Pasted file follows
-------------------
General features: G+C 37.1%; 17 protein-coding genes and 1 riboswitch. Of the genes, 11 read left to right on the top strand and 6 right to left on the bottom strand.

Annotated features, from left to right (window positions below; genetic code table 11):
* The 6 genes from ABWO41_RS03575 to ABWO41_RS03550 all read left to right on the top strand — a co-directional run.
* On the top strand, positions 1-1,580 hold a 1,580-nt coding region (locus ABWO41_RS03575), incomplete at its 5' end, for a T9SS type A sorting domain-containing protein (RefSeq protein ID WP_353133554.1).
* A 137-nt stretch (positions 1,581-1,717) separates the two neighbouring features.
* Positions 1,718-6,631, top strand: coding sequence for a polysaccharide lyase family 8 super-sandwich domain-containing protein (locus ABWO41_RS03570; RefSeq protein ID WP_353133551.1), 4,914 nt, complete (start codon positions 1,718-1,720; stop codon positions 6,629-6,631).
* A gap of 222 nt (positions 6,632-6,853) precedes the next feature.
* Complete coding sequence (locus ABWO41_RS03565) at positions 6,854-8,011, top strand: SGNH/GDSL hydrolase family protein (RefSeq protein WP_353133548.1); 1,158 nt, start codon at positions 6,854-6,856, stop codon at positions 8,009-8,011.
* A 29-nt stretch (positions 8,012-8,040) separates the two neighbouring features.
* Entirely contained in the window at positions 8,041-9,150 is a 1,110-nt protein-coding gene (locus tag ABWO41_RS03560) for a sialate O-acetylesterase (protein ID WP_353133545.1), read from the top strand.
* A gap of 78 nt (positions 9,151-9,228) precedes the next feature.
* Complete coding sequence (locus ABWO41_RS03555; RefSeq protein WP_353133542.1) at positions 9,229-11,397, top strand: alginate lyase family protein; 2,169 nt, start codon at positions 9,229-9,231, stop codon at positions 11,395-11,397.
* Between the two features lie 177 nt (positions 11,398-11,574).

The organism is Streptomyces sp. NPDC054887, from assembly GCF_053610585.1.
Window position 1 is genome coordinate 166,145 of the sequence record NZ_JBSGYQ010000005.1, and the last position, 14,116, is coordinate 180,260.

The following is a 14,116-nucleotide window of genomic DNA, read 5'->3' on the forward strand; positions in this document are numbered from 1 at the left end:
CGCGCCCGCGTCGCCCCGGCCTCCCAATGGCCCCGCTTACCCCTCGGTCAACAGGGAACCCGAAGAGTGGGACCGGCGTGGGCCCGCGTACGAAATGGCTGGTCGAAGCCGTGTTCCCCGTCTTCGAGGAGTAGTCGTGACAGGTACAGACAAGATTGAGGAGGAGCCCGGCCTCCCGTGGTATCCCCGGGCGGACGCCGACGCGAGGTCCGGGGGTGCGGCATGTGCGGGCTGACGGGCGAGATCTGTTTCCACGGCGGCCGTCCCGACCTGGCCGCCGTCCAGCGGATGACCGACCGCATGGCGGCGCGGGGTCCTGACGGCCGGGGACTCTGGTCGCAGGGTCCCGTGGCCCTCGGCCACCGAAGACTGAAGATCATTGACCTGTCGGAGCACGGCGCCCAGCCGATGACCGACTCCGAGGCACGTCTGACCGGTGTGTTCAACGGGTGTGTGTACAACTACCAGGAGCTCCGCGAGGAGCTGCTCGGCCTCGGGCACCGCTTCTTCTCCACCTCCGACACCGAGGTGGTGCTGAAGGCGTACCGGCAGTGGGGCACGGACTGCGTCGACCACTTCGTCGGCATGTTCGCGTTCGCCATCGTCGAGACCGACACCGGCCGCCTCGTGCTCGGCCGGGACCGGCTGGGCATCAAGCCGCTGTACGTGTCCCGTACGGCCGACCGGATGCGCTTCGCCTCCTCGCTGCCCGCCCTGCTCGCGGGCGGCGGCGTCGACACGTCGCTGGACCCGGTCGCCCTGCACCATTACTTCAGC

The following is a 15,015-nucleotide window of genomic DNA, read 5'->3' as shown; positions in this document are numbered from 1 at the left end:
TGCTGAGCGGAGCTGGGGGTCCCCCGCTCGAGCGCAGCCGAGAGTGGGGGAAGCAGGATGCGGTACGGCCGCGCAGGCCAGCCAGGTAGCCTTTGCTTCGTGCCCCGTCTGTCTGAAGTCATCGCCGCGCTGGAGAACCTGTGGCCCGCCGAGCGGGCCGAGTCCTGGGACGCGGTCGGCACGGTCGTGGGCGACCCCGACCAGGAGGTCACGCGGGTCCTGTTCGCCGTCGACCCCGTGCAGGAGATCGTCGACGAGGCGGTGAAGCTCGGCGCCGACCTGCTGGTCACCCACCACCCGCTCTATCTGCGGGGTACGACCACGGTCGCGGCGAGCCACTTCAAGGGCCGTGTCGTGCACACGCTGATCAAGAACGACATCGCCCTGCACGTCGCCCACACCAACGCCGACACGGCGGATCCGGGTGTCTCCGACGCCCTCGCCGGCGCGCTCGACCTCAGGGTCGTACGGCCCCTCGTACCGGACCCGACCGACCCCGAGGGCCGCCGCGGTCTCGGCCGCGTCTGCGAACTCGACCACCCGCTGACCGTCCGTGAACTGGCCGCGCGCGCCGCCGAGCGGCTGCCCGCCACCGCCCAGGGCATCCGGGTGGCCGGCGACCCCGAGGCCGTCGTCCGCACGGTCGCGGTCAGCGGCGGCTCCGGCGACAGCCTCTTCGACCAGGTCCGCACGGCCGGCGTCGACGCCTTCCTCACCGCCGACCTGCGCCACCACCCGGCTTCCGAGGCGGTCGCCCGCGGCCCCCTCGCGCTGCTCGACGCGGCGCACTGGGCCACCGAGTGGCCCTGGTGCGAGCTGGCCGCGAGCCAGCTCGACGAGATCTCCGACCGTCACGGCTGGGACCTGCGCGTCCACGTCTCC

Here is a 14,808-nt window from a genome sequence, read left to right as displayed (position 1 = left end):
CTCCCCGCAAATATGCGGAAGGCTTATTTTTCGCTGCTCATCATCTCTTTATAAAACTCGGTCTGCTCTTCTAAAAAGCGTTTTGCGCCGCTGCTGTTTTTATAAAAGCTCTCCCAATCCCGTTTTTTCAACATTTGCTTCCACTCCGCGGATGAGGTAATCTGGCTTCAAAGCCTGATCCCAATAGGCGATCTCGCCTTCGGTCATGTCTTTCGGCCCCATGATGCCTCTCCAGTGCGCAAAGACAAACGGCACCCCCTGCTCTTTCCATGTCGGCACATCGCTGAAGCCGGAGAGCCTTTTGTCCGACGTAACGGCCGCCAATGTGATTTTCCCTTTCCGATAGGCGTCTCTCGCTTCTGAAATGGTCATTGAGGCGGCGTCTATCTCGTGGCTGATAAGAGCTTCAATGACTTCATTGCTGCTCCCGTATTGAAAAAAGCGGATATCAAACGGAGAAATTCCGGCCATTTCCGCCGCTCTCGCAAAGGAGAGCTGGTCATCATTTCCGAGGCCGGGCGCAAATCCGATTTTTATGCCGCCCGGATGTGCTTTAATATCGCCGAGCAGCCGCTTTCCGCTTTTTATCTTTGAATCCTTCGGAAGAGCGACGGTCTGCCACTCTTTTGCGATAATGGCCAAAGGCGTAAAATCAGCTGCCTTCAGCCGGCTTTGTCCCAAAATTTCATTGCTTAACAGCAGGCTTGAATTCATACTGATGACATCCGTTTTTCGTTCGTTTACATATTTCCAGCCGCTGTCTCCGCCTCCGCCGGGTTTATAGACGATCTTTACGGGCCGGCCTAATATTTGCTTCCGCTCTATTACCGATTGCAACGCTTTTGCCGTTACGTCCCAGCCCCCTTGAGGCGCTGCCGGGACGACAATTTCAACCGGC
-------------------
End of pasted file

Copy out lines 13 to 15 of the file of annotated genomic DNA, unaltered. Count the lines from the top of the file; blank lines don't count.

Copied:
* Between the two features lie 177 nt (positions 11,398-11,574).

The organism is Streptomyces sp. NPDC054887, from assembly GCF_053610585.1.
Window position 1 is genome coordinate 166,145 of the sequence record NZ_JBSGYQ010000005.1, and the last position, 14,116, is coordinate 180,260.